Friday, August 31, 2018

South Dakota to Colorado: prairie to mountains

We started the 34th day of our cross-country motorcycle trip in Hot Springs, South Dakota in the Black Hills, and as we headed south of out of town quickly descended out of the mountains into the flat prairie. It seemed like we could look across the prairie for miles until the grass met the horizon, with no buildings or hills to block the view.

Mike zoomed along U.S. 18 and then U.S. 85 as we headed south from South Dakota into Wyoming along the traffic-free highways. Periodically we would see a herd of cattle or an isolated windmill that made me think about the people who originally settled this part of the country and how difficult their lives must have been. We passed through one town, Hawk Springs, with a population of 45 people.

Soon after we crossed into Wyoming the BMW's odometer rolled over to 10,000 miles. We've traveled almost 8000 miles on this trip, and it's difficult to wrap my mind around the number of miles and the places we've been to accumulate those miles.

It's windy here on the open prairie, and we saw miles of snow fences along the west side of the highway. The snow fences must not be very effective because there are also large signs and snow closure gates that look like the red and white striped gates at railroad crossings outside of every town that warn motorists to turn around and go back when the winter road conditions are unsafe.

We were looking for the Rockies as we continued south into Colorado, but we first rode through the Pawnee National Grassland, a 30 by 60 mile area important for wildlife and especially migrating birds.

U.S. 85 south of Greeley, Colorado becomes more congested with semi-trucks associated with agriculture as well as the booming oil and energy activity in this area. The closer we got to Boulder, the more traffic grew. The good news was that we also started seeing the Front Range of the Rocky Mountains that rises almost 10,000' above the plains.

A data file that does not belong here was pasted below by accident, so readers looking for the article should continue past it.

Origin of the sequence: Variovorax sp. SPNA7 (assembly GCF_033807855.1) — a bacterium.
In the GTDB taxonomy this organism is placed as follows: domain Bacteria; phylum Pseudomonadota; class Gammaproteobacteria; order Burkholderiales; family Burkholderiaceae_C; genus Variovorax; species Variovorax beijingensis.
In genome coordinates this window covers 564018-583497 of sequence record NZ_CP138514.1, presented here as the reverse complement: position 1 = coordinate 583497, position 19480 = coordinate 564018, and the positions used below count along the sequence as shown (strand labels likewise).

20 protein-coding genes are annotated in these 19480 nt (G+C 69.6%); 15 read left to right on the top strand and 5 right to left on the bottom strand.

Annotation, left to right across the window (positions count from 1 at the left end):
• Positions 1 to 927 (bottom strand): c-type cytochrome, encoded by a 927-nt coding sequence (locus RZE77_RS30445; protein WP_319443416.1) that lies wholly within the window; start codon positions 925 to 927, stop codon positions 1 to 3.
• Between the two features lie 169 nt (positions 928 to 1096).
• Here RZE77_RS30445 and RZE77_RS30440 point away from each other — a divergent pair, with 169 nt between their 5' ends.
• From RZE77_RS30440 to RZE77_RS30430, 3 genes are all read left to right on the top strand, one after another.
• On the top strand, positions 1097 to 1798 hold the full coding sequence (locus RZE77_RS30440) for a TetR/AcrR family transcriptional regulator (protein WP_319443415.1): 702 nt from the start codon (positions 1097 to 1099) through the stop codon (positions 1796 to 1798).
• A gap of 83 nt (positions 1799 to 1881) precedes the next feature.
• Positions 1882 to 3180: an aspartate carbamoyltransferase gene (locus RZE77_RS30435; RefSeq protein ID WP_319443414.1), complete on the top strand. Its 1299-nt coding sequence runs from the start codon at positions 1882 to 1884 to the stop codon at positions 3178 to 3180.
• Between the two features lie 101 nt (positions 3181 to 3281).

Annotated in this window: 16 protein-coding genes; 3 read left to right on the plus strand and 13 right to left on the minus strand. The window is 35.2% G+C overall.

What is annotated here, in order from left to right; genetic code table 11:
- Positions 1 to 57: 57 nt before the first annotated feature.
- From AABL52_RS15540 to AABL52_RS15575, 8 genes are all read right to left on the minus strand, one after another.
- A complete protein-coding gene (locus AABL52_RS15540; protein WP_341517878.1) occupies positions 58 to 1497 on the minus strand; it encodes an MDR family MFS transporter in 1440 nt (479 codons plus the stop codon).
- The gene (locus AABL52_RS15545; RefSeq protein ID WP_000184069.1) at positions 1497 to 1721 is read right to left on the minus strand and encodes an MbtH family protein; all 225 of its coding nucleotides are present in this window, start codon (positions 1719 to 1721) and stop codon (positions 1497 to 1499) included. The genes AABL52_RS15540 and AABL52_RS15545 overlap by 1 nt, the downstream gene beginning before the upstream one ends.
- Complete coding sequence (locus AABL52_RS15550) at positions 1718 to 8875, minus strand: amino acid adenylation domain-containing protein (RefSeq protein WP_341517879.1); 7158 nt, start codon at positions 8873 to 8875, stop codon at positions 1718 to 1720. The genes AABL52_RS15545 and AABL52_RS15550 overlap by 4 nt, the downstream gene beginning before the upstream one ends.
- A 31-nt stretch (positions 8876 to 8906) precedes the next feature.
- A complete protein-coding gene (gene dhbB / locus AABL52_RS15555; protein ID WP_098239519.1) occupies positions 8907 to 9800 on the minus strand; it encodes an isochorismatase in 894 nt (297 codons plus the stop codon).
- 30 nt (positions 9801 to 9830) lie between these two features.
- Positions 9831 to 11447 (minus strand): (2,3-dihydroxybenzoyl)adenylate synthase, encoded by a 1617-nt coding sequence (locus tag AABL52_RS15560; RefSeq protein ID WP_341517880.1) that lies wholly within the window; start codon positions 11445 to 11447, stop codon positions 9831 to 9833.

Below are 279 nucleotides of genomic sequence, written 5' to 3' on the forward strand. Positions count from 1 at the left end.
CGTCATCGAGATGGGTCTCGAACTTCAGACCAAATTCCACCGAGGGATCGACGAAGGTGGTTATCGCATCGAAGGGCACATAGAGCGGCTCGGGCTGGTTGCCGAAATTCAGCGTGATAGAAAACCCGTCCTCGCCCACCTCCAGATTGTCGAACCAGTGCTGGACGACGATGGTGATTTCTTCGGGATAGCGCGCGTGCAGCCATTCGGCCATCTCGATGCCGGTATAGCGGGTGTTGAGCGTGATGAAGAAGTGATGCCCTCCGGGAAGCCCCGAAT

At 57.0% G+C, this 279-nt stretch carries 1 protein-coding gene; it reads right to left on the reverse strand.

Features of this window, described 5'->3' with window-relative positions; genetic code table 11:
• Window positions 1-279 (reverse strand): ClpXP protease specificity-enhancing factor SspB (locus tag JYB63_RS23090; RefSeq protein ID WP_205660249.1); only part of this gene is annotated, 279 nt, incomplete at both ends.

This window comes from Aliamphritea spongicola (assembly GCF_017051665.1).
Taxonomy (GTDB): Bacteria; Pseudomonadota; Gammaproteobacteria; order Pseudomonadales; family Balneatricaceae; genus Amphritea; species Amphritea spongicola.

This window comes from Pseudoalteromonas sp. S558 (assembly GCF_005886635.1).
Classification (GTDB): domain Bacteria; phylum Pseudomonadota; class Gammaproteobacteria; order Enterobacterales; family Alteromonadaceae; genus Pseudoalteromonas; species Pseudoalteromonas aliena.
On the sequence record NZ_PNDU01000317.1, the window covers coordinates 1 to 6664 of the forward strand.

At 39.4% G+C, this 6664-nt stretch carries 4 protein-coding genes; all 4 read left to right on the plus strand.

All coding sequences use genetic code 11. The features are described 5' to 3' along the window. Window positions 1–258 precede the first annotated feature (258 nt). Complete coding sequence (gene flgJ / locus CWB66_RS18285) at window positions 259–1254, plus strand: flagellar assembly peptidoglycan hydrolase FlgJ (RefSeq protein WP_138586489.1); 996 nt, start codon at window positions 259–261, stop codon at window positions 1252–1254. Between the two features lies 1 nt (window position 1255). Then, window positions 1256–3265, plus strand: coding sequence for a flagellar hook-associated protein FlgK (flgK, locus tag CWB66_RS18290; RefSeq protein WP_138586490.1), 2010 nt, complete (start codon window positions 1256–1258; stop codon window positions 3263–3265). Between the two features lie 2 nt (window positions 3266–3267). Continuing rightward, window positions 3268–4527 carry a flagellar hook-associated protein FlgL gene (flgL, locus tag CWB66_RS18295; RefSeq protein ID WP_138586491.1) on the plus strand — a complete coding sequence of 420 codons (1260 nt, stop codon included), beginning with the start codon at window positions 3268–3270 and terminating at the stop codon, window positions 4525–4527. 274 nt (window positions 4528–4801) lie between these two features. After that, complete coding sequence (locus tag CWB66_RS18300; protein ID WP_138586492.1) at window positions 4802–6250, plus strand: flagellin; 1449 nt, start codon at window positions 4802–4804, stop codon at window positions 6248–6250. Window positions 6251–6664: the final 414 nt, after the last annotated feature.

We're in Boulder through the weekend to visit our son before we start the final 3 days home to Arizona. We're looking forward to mountain riding after the hundreds of miles of prairie over the past few days.  Here is today's route

Thursday, August 30, 2018

Mission accomplished: BMW ride in every one of the lower 48 states!

It's the 33rd day of our cross-country BMW motorcycle trip, and we accomplished our mission:  ride into the 19 states of the lower 48 that we haven't yet been in on the BMW. South Dakota was our 19th new state, and this morning we rode south from Bowman, ND into South Dakota. We've covered over 7000 miles so far on this journey, and are now headed toward home.

U.S. route 85 has so little traffic that Mike parked the bike and we stood around in the middle of the highway taking pictures to celebrate this once-in-a-lifetime accomplishment.

We got back on the BMW and continued south with the Black Hills looming in front of us. This small mountain range is aptly named; due to the covering of pine trees the hills appear black from a distance.

U.S. 85 took us through Belle Fourche, a town of about 5,500 people that is the geographic center of the 50 states. Belle Fourche, which means 'beautiful fork' was named by French explorers, a good reminder that until the Louisiana Purchase of 1803, much of the country west of the Mississippi was 'owned' by the French.

We continued south on U.S. 385 into the Black Hills National Forest, 1.2 million acres of forests, mountains, and to our delight - twisty, curvy, sweeping roads. It seems like we've been on ruler-straight roads for the past 2 weeks, and we loved the challenge of the technical mountain roads.

These roads aren't for the faint of heart, especially after seeing the road signs warning motorcyclists and 10 mph recommendations for hairpin turns.

Our ultimate goal today was the Needles Highway, a technical, twisting road with hairpin turns and steep switchbacks within the Custer State Park. It lived up to its reputation as one of the ultimate roads for motorcycles.

One of the tunnels was about 9' wide, and another only about 8' wide - narrow enough that we felt cramped riding through it.

The Needles Highway is named after the large granite formations that resemble needles, and the views of the mountains and valleys made this an amazing ride.

Custer State Park covers over 71,000 acres and is home to about 1400 bison along with feral burros, antelope, deer, elk, and mountain lions. As we wound through the lush green valleys we encountered several bison, including some standing in the middle of the highway. Watch the excitement here:

 We also rode slowly past 2 feral burros, descendants of the burros brought to the park early in the 20th century for tourists to ride up the mountains.

We left the park and continued south to Hot Springs, SD where we're spending the night. We've had an amazing journey riding through the 19 states we needed to complete our mission:
South Carolina
North Carolina